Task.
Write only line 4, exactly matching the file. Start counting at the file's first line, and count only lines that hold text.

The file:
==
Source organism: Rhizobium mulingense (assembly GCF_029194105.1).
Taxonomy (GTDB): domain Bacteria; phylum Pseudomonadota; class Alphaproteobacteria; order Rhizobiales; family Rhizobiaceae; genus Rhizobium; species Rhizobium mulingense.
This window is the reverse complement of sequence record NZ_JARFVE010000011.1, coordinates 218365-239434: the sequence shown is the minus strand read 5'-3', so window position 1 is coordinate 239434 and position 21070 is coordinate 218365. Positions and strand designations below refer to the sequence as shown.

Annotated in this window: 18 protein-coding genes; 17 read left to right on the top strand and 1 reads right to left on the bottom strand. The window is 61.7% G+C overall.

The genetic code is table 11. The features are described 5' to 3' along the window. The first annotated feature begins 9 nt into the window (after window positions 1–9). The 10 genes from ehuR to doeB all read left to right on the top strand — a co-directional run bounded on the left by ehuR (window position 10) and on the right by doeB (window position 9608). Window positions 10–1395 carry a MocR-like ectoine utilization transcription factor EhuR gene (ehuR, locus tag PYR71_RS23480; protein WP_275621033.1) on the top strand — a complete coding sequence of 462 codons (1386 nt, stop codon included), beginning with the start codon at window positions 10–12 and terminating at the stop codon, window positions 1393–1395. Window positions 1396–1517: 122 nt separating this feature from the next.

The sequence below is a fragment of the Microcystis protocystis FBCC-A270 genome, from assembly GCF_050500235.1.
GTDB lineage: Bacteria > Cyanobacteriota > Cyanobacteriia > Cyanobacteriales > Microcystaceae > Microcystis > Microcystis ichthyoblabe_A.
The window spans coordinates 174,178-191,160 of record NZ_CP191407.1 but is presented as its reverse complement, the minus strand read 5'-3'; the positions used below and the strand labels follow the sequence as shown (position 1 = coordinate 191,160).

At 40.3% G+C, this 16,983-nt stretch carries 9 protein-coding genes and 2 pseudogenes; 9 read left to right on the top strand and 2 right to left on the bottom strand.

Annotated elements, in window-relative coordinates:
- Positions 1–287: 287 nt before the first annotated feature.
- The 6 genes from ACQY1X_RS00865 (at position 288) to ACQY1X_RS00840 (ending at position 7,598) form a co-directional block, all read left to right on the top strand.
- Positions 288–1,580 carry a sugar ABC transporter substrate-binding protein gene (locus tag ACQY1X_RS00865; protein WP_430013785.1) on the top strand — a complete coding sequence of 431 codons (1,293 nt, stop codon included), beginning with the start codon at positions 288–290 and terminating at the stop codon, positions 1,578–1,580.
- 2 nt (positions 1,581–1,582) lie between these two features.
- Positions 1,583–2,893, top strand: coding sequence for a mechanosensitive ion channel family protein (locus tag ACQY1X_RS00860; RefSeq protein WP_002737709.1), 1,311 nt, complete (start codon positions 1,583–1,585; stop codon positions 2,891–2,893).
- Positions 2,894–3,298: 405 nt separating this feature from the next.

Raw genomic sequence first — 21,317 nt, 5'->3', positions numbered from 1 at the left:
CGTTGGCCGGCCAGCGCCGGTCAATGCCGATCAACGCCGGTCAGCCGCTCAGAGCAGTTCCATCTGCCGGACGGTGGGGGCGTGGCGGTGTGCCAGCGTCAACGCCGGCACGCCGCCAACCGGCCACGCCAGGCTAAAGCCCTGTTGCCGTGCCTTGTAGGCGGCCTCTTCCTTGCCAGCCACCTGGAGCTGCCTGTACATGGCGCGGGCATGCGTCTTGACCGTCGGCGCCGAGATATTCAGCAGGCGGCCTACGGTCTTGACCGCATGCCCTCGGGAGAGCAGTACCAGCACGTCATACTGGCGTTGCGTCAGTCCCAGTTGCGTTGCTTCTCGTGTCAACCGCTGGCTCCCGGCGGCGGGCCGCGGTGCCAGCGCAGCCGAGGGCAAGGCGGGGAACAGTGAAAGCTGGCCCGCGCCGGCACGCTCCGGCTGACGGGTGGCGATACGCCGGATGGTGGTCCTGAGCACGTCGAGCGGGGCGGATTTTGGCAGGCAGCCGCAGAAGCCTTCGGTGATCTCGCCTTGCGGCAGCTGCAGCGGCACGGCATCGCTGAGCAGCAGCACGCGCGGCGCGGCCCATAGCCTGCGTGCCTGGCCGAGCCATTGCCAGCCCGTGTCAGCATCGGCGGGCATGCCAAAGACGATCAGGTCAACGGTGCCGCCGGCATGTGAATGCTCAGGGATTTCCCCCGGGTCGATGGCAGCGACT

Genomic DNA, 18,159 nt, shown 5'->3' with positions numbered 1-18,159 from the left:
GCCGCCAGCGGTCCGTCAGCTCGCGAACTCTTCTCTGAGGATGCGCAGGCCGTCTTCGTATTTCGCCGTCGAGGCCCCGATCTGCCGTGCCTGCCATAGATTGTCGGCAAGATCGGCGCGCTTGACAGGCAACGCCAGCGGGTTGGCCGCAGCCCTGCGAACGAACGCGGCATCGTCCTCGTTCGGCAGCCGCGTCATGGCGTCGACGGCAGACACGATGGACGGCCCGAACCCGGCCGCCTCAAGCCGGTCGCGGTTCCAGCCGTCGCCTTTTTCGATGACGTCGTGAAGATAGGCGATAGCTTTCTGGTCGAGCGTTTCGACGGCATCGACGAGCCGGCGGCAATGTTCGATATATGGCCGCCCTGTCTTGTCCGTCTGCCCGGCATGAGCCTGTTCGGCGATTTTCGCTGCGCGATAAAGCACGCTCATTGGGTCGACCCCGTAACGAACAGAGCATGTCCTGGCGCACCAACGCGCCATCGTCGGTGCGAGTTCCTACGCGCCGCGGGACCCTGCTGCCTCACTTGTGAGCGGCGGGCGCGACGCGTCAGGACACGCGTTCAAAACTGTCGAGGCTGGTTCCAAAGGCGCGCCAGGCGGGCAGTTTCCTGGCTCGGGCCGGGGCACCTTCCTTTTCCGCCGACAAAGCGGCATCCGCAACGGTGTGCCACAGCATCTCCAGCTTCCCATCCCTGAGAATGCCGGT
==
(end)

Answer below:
Annotated in this window: 18 protein-coding genes; 17 read left to right on the top strand and 1 reads right to left on the bottom strand. The window is 61.7% G+C overall.